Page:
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Half-Past Three (The Poet)

1911
Marc Chagall, French (born Vitebsk, Russian Empire), 1887 - 1985
Chagall made this painting shortly after leaving St. Petersburg, Russia, where he attended art school, and arriving in Paris in 1911. One of a group of monumental, euphoric works, it demonstrated his mastery and distinctive formulation of the latest avant-garde artistic developments in his new home. That meant embracing the head-spinning style known as Cubism. This painting is a portrait of Mazin, a Russian poet who often stopped by Chagall’s studio to drink coffee while his friend painted late into the night. Diagonal shafts of color generate kaleidoscopic energy, and the transparency of forms creates a teasing, ambiguous effect; the portrait detaches from ordinary reality. Mazin’s topsy-turvy head may relate to an idiom Chagall would have known from his childhood spent in the Jewish community of Vitebsk in Belarus, then part of the Russian Empire. The Yiddish fardreiter kop (turned head) signifies a giddy mental state—an apt description for this image of poetic inspiration. ...

Object Details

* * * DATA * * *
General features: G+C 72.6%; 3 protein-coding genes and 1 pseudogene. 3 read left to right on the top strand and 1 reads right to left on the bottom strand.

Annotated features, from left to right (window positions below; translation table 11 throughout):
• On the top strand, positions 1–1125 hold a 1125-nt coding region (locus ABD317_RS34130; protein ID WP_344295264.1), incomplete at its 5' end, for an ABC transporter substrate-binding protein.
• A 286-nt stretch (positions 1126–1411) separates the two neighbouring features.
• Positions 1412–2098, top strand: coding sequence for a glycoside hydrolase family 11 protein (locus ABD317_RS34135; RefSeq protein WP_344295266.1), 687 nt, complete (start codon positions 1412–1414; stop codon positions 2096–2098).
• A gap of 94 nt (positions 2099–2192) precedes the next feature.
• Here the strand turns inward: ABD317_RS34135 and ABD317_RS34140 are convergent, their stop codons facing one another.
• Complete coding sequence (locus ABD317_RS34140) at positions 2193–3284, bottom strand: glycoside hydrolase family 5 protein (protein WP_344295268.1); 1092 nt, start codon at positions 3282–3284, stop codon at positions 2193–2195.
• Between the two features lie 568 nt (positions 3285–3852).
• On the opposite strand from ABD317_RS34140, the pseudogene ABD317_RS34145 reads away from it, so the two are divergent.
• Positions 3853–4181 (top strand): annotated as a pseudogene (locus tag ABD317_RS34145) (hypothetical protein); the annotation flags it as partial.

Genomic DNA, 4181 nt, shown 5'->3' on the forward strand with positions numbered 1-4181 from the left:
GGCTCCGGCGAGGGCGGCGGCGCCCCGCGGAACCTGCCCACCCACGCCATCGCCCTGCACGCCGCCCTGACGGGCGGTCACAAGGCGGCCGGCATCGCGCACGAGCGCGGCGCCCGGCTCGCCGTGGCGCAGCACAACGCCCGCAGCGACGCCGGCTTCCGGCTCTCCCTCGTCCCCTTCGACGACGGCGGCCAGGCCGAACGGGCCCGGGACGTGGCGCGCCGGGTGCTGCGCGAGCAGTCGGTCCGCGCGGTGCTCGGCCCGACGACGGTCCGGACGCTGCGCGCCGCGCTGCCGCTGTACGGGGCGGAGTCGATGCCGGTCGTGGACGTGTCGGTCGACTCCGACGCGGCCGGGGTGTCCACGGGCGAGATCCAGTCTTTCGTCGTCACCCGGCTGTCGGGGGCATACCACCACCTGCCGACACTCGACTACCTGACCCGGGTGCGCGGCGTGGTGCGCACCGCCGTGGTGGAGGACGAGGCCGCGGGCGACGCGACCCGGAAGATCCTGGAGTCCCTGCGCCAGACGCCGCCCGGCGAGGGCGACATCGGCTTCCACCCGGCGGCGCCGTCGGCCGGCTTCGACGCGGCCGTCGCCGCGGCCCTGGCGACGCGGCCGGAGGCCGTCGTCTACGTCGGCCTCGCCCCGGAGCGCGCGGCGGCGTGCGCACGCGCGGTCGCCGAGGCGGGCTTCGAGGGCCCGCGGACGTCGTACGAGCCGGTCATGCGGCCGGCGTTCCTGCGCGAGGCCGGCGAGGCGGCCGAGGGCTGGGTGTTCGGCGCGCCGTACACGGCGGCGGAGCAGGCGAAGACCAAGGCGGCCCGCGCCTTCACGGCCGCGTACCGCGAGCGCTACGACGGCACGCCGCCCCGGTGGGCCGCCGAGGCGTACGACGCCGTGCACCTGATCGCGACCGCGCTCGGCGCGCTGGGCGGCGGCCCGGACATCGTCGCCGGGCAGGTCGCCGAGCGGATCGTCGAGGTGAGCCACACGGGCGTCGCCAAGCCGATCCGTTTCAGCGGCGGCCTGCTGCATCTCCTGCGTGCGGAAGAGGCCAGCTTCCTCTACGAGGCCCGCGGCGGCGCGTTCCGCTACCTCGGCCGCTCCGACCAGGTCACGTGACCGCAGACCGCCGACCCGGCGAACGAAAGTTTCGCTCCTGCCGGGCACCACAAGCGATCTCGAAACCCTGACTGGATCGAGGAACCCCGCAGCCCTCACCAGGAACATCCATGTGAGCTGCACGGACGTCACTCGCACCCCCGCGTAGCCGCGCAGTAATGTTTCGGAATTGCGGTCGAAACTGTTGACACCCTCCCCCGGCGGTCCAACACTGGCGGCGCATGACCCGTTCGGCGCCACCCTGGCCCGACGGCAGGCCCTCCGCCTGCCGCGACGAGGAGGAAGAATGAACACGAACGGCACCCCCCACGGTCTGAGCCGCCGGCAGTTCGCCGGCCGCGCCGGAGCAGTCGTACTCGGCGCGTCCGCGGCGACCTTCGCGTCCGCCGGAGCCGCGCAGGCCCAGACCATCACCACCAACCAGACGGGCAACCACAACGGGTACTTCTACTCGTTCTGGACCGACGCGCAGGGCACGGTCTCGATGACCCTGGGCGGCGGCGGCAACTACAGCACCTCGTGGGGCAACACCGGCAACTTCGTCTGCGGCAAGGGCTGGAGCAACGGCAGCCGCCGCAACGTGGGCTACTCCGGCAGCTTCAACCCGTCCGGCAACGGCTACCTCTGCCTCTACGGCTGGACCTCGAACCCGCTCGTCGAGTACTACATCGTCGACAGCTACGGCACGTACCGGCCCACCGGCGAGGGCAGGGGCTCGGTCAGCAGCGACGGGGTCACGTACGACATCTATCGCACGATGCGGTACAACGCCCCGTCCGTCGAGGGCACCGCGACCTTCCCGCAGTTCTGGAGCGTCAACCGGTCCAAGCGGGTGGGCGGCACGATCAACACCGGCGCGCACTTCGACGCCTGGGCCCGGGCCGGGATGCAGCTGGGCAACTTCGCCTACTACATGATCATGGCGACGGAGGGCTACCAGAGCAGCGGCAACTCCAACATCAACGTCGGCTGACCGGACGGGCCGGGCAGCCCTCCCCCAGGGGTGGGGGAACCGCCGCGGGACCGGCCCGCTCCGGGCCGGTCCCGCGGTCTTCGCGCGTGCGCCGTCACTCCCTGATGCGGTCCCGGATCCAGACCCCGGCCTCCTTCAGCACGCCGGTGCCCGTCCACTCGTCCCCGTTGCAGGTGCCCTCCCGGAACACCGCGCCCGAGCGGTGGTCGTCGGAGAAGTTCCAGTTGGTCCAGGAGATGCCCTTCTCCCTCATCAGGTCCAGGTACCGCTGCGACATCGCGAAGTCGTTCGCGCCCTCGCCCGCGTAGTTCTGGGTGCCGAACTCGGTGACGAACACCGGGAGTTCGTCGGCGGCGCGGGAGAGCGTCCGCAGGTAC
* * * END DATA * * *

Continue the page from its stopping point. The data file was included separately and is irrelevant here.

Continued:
Herwarth Walden (1878-1941), Berlin, probably acquired 1914 [1]; Nell Urech-Walden (1887-1963) (wife of Herwarth Walden, divorced 1924), Berlin, until 1926 [2]; ceded by her to Chagall in 1926. Christian Zervos (1889-1970), Paris, probably acquired from the artist [3]; Louise and Walter C. Arensberg, Los Angeles, through Marcel Duchamp as agent, by July 1937 [4]; gift to Philadelphia Museum of Art, 1950.1. See Meyer, Marc Chagall, 1967, p. 206, and Jordan, Paul Klee and Cubism, 1984, p. 217, note 25. Jordan says that Walden probably acquired it in 1914, at the time of Chagall's first one-man exhibition in the Galerie Der Sturm organized by Walden.2. Herwarth Walden sold part of his art collection, including "Half-Past Three", to his wife Nell, a Swedish heiress, to avoid seizure of the paintings as enemy contraband during WWI. When Chagall returned to Berlin in 1922 to collect payment for his paintings left on consignment with Walden in 1914, he found that inflation had rendered the proceeds worthless. He sued for compensation, but in 1926 agreed to accept three of his paintings, including "Half-Past Three", and ten gouaches from Nell Walden in lieu of payment (see Meyer, p. 315-316). 3. Zervos probably acquired the painting directly from Chagall, with whom he was good friends (see Jean-Paul Crespelle, Chagall, New York, 1970, pp. 193, 213).4. See Duchamp's provenance notes of 8 September 1951 (giving the date as 1938) and undated letter of August 1951 (PMA Arensberg Archive). The painting is listed in the exhibition organized by Yvonne Zervos (1905-1970), wife of Christian Zervos, entitled "Origines et Développement de l'Art International Indépendant," at the Jeu de Paume, 30 July-31 October 1937, as "Coll. Arensberg, Hollywood."

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